In feedback from my last post about anthropomorphism I was struck that two commenters pointed out a connection to the kinds of jobs and livelihoods that the current system makes available, and more specifically how these modern jobs are miserable, monotonous, and demeaning Continue reading “Work and Jobs”
anthropomorphic: ascribing human form or attributes to a being or thing not human, especially to a deity. – – Dictionary.com
I’m at mass in a Catholic church: a beautiful, modern church filled with flowers, warm wood panelling and richly colored stained glass. Continue reading “Anthropomorphic”
Images of Madam Pele, the Hawaiian Goddess of Fire, resemble the flames seen in flowing lava. When she erupts she is passion incarnate, bringing destruction and creation at the same time.
“When you don’t know you are connected and one, you will invariably resort to some form of violence to get the dignity and power you lack. When you can become little enough, naked enough, and honest enough, then you will ironically find that you are more than enough. At this place of poverty and freedom, you have nothing to prove and nothing to protect. Here you can connect with everything and everyone. Everything belongs.” [from Richard Rohr’s Daily Meditation, Monday September 18. His topic is Nonviolence]
When we think of nonviolence we usually think of how it applies to our relationship to other humans. When we think of helping those in need we think of people suffering. Certainly our human relationships are important to consider, but I think we also need to see that all of life on earth belongs and deserves thoughtfulness and consideration.
The soul of earth shelters us all.
If you stop in the woods, or move unobtrusively, and make a point of noticing, you discover there’s a lot going on.
It takes a few minutes, like eyes adjusting to the dark, before your senses re-tune. There are birds and rustlings, and puffs of air across your skin. Your nostrils open to the cacophony of scent. After a while longer, maybe an hour, a kind of spatial synaesthesia has taken over. The area around you is abuzz with conversation. In all directions stories are unfolding, on various temporal scales. Insects whirr and trees sigh. The ripples from your presence on the scene are noted and are fed back to you, and you become aware of that too.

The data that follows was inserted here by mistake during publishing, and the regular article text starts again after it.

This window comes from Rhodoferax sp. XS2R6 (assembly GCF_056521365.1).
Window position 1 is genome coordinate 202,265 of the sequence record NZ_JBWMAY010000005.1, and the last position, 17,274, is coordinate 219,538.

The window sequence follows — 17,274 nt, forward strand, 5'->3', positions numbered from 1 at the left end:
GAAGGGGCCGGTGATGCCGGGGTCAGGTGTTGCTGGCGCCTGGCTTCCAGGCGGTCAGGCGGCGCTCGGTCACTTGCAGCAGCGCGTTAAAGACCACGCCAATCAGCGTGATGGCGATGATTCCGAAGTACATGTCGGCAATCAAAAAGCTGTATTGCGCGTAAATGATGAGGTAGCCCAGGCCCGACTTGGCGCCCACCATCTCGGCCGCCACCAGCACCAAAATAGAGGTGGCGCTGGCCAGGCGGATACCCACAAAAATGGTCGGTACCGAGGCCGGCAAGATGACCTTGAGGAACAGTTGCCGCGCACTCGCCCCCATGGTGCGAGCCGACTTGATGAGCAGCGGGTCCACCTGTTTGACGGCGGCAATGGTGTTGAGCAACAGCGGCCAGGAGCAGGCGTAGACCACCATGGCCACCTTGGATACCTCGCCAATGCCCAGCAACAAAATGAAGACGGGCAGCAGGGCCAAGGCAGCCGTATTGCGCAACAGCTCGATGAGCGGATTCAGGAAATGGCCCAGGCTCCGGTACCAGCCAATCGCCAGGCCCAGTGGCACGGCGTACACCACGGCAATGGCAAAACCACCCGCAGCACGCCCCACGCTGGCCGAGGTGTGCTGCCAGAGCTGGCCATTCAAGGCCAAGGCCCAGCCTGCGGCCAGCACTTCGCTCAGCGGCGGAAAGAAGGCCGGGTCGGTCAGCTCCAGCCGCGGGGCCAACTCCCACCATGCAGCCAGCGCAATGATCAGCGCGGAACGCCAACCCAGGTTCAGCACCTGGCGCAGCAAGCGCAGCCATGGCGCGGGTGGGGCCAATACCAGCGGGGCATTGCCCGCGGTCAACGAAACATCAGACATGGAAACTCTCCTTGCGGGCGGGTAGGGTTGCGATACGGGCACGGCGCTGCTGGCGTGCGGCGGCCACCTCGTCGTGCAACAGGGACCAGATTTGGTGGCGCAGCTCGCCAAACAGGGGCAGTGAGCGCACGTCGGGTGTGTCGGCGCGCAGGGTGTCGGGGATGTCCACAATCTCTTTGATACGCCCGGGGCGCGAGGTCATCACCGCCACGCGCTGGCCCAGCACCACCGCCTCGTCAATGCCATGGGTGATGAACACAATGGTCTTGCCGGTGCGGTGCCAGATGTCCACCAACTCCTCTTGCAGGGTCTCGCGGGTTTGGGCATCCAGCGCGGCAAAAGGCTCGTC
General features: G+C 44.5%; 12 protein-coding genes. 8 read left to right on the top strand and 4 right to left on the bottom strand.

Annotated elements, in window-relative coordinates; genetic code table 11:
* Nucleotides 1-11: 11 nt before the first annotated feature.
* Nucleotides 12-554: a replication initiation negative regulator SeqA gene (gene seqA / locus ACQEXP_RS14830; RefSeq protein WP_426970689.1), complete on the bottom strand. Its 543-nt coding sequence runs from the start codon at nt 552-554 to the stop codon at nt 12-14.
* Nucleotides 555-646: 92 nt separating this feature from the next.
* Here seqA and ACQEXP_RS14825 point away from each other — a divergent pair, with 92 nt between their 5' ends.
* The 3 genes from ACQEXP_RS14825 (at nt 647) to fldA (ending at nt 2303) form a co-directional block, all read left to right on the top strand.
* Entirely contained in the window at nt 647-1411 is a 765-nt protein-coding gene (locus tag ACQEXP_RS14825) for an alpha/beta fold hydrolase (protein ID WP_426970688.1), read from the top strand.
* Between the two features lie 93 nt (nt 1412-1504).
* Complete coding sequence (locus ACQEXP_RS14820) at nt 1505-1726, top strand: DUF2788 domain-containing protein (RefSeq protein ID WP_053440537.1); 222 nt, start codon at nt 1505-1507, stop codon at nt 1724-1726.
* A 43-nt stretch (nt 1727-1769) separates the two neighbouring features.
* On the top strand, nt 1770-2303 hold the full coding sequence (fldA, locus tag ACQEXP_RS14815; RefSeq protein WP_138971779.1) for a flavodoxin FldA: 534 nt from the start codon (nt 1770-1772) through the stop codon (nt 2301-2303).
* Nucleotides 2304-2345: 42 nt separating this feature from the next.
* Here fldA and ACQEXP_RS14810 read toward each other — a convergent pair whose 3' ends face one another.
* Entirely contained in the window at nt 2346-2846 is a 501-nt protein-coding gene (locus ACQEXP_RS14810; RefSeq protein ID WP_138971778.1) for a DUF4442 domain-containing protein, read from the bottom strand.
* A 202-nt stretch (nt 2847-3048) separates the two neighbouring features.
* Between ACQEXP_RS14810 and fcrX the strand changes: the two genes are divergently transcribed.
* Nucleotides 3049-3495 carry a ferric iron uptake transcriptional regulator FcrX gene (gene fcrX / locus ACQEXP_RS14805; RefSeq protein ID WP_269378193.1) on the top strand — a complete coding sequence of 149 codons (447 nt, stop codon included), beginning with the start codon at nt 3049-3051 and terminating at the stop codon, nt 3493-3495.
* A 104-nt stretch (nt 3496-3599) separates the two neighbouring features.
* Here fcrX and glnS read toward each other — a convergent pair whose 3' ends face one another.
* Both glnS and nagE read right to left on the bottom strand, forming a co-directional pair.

You experience these stimuli as intimately as if your surroundings have become an extension of your body. It feels awesome. The woods themselves are your organs of perception. They and everything that’s in them seem to be doing the thinking for you. What’s left is a kind of heightened sixth sense. Like waking into a lighter and immeasurably more alert state.
Is that how it is for the wild ones, all of the time?
It may have been an effort at first to “notice”, but when it’s time to trudge back to normality you find it’s almost a greater effort to switch off that enveloping hum, to shut your senses down and buckle into the familiar mental harness. There’s a boundless dialogue of life going on out there and the denizens of the wildwood are all a part of it. But we, the tamed ones, mostly blunder through insensate, having fenced ourselves off mentally and physically.
Why would we do that I wonder? How much was really gained in return for all that we lost?
Spirituality came easy for me, being “normal” was hard. As a child I was allowed to wander alone in the woods, old farm buildings, pasture, and along the creek. We lived in the small house on my grandparent’s farm, while my grandmother and uncle lived in the big house. I would tell my mother I was going over to Grandma’s house and head off exploring. Thinking back on it I realize it was probably odd that a four year old would be allowed to wander alone, especially one who tended to be on the adventurous side.